My judgement that they would be similar books was correct, but
I didn’t enjoy the history of the invention of stratigraphy as
much as the history of the OED. Maybe because I understand
dictionaries better than I do stratigraphy, or maybe because Simon
Winchester explains them better.
Certainly more pictures would have helped. If you’ve read
about geology, you’ve seen the pictures of layers of rock with
different fossils in the different layers, but some pictures of
what William Smith actually saw in the coal mines and canal excavations would have
helped me imagine what he was actually doing.
I guess this book irritated me the same way (although in lesser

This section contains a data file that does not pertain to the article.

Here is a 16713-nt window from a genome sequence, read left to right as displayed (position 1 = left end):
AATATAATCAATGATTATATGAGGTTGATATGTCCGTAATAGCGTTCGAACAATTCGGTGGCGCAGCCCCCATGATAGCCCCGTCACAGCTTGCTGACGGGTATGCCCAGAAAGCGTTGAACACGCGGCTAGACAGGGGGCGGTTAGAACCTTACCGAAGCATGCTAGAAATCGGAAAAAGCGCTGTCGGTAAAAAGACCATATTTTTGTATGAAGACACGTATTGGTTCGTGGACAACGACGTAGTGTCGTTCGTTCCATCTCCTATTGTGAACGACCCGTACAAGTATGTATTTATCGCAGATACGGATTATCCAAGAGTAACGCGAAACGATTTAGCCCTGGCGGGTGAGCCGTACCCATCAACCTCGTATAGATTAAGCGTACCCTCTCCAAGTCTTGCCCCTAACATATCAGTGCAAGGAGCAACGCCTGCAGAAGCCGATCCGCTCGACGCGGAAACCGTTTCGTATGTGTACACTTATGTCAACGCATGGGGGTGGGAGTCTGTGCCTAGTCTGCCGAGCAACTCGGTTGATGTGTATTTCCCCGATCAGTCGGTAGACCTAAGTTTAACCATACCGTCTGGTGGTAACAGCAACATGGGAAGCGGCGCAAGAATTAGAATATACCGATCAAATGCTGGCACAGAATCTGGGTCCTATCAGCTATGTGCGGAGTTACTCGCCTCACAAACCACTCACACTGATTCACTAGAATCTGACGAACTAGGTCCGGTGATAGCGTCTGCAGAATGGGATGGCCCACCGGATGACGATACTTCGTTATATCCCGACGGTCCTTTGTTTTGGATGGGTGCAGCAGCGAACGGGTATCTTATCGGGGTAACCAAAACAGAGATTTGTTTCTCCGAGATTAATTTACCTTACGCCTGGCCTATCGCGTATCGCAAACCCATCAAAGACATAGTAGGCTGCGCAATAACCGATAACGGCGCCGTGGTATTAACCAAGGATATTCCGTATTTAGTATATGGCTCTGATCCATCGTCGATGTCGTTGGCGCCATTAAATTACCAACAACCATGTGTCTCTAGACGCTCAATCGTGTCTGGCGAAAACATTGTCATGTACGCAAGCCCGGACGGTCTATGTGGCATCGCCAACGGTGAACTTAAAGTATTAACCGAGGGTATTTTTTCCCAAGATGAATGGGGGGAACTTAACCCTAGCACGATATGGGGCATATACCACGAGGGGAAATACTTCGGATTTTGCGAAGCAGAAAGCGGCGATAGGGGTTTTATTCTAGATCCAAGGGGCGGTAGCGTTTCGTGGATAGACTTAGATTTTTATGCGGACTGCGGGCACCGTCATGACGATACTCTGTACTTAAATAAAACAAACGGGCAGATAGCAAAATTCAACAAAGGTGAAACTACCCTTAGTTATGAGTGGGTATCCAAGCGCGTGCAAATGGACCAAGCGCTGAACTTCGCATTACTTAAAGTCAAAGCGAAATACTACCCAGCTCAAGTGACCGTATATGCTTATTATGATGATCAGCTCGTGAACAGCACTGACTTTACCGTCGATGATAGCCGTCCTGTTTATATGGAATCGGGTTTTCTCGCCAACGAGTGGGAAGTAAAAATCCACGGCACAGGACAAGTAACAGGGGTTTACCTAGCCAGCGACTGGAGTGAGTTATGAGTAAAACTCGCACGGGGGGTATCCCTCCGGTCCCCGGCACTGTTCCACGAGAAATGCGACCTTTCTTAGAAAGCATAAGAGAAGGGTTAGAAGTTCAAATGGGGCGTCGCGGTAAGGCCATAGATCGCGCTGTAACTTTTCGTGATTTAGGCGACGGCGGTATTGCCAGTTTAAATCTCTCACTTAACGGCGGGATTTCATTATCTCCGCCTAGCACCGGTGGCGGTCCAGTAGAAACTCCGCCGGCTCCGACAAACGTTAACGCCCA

degree) that Soul
of a new machine did. There’s a writer who’s honestly trying
to describe someone who feels passionately about something that
doesn’t even interest most people in the writer’s world, and it
ends up sounding a bit condescending even though I’m sure that’s
That being said, there is a lot of detail in here about the
relationship between the economics of late 18th to early 19th
century England, and why that produced the science of geology as
we know it, even with all the religious opposition to scientific
investigation of the history of the earth. It was because digging canals and
coal mines was the exciting technology of the time that people who
were excited about such things got to see and study the different layers.